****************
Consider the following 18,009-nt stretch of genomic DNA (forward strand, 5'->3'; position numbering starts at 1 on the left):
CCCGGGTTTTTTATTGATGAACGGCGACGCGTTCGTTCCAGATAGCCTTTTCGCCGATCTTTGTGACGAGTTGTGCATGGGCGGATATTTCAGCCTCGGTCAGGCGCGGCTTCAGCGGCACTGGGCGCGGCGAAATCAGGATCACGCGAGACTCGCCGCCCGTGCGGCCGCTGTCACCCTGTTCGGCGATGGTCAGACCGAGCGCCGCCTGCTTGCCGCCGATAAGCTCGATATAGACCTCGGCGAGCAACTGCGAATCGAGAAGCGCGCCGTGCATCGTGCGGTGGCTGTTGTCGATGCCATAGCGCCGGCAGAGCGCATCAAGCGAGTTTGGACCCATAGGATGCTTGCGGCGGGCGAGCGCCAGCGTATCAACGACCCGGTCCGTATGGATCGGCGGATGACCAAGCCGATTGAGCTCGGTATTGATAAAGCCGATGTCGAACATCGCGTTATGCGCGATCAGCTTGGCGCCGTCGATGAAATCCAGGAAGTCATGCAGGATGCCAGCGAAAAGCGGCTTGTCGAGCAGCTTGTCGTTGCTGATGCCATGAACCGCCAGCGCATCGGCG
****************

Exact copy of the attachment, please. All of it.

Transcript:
Consider the following 18,009-nt stretch of genomic DNA (forward strand, 5'->3'; position numbering starts at 1 on the left):
CCCGGGTTTTTTATTGATGAACGGCGACGCGTTCGTTCCAGATAGCCTTTTCGCCGATCTTTGTGACGAGTTGTGCATGGGCGGATATTTCAGCCTCGGTCAGGCGCGGCTTCAGCGGCACTGGGCGCGGCGAAATCAGGATCACGCGAGACTCGCCGCCCGTGCGGCCGCTGTCACCCTGTTCGGCGATGGTCAGACCGAGCGCCGCCTGCTTGCCGCCGATAAGCTCGATATAGACCTCGGCGAGCAACTGCGAATCGAGAAGCGCGCCGTGCATCGTGCGGTGGCTGTTGTCGATGCCATAGCGCCGGCAGAGCGCATCAAGCGAGTTTGGACCCATAGGATGCTTGCGGCGGGCGAGCGCCAGCGTATCAACGACCCGGTCCGTATGGATCGGCGGATGACCAAGCCGATTGAGCTCGGTATTGATAAAGCCGATGTCGAACATCGCGTTATGCGCGATCAGCTTGGCGCCGTCGATGAAATCCAGGAAGTCATGCAGGATGCCAGCGAAAAGCGGCTTGTCGAGCAGCTTGTCGTTGCTGATGCCATGAACCGCCAGCGCATCGGCG